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I've got a stored procedure that puts a message on a SQL Server Service Broker message queue. I need to return an error message from the stored procedure if something goes wrong and the message doesn't get placed on the message queue. The problem I am seeing is that even if the SQL Server Service Broker is disabled (which is how I'm trying to test the failure to put a message on the queue) it doesn't return an error when I run TSQL code to put a message on the queue.

Does anyone know how to detect if putting a message on a SQL Server Broker message queue failed?

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up vote 18 down vote accepted

Service Broker does not place the message into the target queue. Instead is placed into the database transmissions queue (sys.transmission_queue). After the SEND is committed the message is picked up by the background transmitter, the routing is resolved and the message is delivered to its destination.

If the destination happen to be located within the same instance then a shortcut delivery path is attempted during the SEND statement itself, in which the message is placed straight into the destination queue. If the enqueue fails, then the message is bounced back and placed in the normal delivery path, ie. put into sys.trasnmission_queue. A message stuck in sys.transmission_queue will have a transmission_status explaining why the message could not be delivered. The system will automatically re-attempt these messages.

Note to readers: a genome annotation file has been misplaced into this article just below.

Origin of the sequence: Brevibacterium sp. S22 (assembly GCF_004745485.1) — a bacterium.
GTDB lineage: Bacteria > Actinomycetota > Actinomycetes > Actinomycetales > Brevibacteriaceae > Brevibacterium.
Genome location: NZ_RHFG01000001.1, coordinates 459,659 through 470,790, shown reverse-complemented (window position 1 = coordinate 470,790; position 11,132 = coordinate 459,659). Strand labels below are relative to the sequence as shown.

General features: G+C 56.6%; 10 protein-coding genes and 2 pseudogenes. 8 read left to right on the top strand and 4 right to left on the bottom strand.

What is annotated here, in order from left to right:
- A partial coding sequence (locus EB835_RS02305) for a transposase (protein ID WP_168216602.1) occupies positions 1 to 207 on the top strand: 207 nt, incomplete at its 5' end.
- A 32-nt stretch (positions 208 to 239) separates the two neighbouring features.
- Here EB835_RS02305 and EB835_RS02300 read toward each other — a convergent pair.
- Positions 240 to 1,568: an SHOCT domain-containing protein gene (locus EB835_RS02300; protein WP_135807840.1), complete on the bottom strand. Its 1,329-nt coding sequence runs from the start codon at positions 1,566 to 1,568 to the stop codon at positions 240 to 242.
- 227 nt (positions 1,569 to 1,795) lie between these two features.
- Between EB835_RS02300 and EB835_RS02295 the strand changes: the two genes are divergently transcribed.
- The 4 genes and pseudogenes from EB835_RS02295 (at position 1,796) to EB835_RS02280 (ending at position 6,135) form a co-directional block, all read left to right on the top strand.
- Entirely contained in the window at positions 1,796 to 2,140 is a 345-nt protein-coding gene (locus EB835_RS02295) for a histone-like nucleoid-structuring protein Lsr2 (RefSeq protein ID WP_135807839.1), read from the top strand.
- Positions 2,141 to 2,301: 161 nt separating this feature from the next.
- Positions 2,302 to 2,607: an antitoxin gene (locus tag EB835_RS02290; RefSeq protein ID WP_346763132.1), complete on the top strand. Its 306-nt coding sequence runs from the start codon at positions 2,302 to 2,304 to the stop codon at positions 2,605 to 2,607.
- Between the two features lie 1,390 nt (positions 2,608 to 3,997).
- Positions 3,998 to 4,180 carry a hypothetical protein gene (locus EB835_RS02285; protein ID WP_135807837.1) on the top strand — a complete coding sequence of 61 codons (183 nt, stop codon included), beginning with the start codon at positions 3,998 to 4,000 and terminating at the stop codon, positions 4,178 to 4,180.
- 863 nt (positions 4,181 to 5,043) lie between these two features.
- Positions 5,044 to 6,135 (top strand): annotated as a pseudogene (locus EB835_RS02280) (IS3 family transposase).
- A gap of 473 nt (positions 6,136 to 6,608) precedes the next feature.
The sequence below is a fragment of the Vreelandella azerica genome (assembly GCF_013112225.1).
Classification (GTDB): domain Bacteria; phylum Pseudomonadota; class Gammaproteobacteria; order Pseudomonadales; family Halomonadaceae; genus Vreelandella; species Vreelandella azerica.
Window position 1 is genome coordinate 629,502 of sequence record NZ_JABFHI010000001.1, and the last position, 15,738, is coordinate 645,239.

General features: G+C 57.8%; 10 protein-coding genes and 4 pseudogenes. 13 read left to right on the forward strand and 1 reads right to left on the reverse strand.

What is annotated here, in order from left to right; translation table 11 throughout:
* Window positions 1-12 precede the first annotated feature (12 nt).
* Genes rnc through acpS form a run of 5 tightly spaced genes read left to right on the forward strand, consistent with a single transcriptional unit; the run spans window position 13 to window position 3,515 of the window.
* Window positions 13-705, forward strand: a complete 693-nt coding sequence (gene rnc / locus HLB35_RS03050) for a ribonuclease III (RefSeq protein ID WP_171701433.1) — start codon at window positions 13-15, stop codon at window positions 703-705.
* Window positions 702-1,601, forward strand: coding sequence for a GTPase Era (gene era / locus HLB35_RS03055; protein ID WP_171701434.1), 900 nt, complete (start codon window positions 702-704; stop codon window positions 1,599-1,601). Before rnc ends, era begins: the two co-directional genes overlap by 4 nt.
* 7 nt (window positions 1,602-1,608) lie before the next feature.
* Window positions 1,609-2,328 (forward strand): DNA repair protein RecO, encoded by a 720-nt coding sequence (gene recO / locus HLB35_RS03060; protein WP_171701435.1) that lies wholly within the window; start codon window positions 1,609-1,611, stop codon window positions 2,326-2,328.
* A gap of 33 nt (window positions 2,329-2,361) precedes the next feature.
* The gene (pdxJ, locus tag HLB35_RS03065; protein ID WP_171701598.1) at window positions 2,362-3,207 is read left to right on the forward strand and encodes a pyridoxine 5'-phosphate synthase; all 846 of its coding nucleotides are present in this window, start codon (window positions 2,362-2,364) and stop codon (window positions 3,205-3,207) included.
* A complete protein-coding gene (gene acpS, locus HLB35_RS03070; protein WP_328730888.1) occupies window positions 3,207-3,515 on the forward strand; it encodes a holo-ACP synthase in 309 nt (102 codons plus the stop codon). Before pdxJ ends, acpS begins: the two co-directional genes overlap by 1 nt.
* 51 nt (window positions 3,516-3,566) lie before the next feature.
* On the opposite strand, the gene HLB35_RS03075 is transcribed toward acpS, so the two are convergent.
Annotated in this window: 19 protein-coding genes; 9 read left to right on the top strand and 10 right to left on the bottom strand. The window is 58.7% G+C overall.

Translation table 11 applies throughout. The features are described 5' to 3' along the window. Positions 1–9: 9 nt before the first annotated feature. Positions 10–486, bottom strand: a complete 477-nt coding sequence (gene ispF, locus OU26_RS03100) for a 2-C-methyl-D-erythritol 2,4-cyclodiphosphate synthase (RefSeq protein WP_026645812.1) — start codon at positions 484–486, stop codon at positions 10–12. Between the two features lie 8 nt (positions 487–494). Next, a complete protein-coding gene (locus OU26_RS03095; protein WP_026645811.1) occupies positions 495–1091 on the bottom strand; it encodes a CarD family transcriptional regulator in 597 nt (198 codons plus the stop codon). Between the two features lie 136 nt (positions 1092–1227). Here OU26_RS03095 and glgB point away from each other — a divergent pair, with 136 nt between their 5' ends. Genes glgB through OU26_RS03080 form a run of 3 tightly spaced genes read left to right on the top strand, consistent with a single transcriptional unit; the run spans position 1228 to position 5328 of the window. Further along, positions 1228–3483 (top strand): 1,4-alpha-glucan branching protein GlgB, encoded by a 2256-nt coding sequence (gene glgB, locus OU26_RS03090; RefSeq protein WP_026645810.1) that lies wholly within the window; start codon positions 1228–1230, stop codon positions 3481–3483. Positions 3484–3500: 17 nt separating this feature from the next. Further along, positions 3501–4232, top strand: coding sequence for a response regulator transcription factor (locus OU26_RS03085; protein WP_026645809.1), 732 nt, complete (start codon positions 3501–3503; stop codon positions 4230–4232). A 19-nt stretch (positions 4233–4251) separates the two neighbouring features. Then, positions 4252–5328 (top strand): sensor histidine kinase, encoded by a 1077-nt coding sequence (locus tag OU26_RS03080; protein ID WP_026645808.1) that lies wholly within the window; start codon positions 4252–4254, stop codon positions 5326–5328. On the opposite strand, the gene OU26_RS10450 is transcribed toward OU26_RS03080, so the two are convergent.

The only time when the SEND can return an error is when the message cannot be sent, not when it cannot be delivered. This would be if you try to SEND on a closed conversation or if there is some non-broker error (read only database, log full, out of memory etc) that prevents even accepting of the message into sys.transmission_queue.

This behavior of macking even a local delivery asynchronous and loosely coupled is intentional and is designed to help applications by behaving the same when the destination queue is local and when the destination queue is remote.

The way to handle errors in Service Broker is by checking your own queue for a response. If the destination service actively refuses your message (ie. access denied, or XML malformat, or service contract violation) then it will end the conversation with error and you get an error message back in your own queue. If your message simply cannot be delivered, then it will stay in transmission queue until it expires and then the conversation is ended with error, and again an error message will be placed into your own queue. Messages time out after the lifetime specified with BEGIN CONVERSATION expires.

So in your case when you disable the broker the message is still accepted, but not delivered. It is placed in the transmsision queue. As soon as you enable back the broker in the database, that message will be picked up and delivered. This behavior makes application writing much simpler when reliability of delivery is the main concern. The app simply SENDs knowing that the message will get there even if the destination is not available (eg. taken down for service maintenance), even if it takes hours or days or even weeks for the message to be delivered. For applications that are concerned also with the timing of delivery, they should specify a conversation lifetime. The system will attempt to deliver the message within this lifetime or give up. If it gives up, it notifies the sender by enqueueing an error message (the conversation timeout error).

Also applications should not wait for a response. They should SEND, COMMIT and continue, be event driven. When the target sends back a response, or when the underlying infrastructure notifies of an error, the application gets a message in its own queue and it should react to that message.

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